Reminder to Employers: Include GINA Safe Harbor Language in FMLA Certification Forms

Guest Post: by Erin Fitzgerald, Esquire

In a November 17, 2009, blog entry, I advised that although the Genetic Information Nondiscrimination Act of 2008 ("GINA") generally prohibits employers from acquiring genetic information from an employee (including family medical history), the Act provides that the prohibition does not apply to the extent such a disclosure is made inadvertently by an employee when submitting a certification requested under the FMLA.

Since that blog entry, the Equal Employment Opportunity Commission has issued final regulations on Title II of GINA. Included in the regulations is a safe harbor provision, which addresses situations when an employer is lawfully requesting medical information. Specifically, the regulations provide that if an employer informs the individual requesting leave under the FMLA and the health care provider who is completing the FMLA certification not to provide genetic information, any acquisition of genetic information from the certification will be deemed inadvertent under the Act.

The regulations provide the following suggested language to use in order to be protected by the safe harbor provision:

The Genetic Information Nondiscrimination Act of 2008 (GINA) prohibits employers and other entities covered by GINA Title II from requesting or requiring genetic information of an individual or family member of the individual, except as specifically allowed by this law. To comply with this law, we are asking that you not provide any genetic information when responding to this request for medical information. `Genetic information' as defined by GINA, includes an individual's family medical history, the results of an individual's or family member's genetic tests, the fact that an individual or an individual's family member sought or received genetic services, and genetic information of a fetus carried by an individual or an individual's family member or an embryo lawfully held by an individual or family member receiving assistive reproductive services.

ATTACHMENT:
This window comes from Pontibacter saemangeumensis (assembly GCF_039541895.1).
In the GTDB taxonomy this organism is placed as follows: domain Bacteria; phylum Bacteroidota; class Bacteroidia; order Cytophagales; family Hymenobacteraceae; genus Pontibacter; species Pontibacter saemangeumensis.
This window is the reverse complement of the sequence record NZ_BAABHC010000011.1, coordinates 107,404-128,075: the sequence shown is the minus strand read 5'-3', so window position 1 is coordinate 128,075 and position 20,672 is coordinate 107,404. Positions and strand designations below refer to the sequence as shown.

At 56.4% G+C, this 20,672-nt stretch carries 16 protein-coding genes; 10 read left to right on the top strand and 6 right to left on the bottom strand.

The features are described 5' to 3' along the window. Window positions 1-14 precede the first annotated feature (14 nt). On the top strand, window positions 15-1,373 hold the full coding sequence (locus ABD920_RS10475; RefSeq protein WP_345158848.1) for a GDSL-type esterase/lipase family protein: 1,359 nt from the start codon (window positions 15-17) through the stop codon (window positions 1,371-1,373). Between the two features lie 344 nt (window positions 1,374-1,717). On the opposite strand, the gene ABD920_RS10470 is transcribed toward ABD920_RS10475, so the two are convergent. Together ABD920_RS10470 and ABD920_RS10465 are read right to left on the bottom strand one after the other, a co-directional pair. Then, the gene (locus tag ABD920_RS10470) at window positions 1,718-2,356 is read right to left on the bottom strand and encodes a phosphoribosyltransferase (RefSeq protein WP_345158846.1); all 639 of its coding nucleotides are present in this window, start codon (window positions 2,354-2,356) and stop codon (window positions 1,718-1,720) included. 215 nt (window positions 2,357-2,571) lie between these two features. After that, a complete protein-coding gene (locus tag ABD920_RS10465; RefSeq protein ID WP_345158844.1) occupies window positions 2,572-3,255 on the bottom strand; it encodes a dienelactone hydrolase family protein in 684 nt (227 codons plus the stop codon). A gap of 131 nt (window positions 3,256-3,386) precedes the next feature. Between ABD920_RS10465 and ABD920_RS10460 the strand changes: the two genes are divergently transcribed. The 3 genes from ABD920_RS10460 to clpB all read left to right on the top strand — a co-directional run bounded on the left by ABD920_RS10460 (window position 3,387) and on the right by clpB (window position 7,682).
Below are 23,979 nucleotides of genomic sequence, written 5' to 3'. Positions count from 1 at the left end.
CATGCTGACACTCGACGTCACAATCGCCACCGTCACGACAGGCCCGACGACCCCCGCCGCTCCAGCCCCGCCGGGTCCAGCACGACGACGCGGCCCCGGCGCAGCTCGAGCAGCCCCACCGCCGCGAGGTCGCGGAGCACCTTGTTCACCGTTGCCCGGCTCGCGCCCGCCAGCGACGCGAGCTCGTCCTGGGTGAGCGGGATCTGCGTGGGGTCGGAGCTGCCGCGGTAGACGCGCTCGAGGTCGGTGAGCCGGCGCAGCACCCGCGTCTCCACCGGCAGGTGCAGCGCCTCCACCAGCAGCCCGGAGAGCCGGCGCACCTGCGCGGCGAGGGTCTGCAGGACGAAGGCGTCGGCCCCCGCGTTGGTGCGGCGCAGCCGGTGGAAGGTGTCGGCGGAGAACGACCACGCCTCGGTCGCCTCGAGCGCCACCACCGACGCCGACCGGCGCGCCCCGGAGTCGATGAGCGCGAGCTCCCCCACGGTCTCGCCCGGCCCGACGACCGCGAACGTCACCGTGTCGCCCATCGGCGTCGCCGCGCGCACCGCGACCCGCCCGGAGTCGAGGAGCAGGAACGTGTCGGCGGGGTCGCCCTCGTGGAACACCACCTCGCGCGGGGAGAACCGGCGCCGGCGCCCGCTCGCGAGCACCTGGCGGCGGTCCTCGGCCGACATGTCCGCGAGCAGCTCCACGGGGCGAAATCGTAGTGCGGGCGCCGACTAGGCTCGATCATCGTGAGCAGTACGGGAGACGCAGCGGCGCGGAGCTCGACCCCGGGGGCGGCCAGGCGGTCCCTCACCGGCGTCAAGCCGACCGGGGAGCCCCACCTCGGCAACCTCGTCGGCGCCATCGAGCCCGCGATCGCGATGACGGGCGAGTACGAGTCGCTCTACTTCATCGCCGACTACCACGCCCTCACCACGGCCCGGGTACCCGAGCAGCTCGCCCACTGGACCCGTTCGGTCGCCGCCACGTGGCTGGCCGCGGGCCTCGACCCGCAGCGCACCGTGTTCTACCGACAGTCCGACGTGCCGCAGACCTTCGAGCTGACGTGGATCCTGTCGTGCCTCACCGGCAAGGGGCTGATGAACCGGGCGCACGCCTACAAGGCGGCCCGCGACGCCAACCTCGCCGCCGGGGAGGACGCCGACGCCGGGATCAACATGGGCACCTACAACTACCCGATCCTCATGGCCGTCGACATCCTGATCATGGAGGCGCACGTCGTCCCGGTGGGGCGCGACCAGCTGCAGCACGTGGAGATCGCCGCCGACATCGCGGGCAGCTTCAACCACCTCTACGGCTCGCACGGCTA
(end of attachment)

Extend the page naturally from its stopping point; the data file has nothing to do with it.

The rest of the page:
While GINA includes an exception for employers who request medical information in a FMLA certification and who inadvertently receive such genetic information, it would be prudent to include the safe harbor language as stated in the regulations when sending out any certifications under the FMLA. We recommend that all FMLA certification forms be revised to include the safe harbor language.

New GINA Case Highlights Need To Ensure Compliance with GINA When Requesting FMLA Certifications

Recently, I was interviewed in connection with an article about a new charge of discrimination filed under the Genetic Information Nondiscrimination Act (GINA) by a woman who had a double mastectomy because she carried a gene linked to breast cancer, and subsequently was terminated from her employment.  She is alleging that her employer was aware that she carried the gene in question, and terminated her as a result.  To date, approximately 80 charges of discrimination alleging GINA violations have been filed with the EEOC, although this appears to be the first case alleging termination in violation of GINA. 

During my interview, I noted that I advise employers to keep medical and personnel records separate to comply with the Americans with Disabilities Act and to avoid the potential for conflicts, and not to request more detailed information about an employee's medical condition than is required to substantiate the need for leave.  Of course, under the FMLA, employers are generally restricted to the areas of inquiry contained in the certification of health care provider form to be completed by the employee's, or the employee's family member's, health care provider. 

Please see my prior blog post (authored by Erin Fitzgerald, Esquire) regarding whether employers run afoul of GINA when requesting FMLA certifications.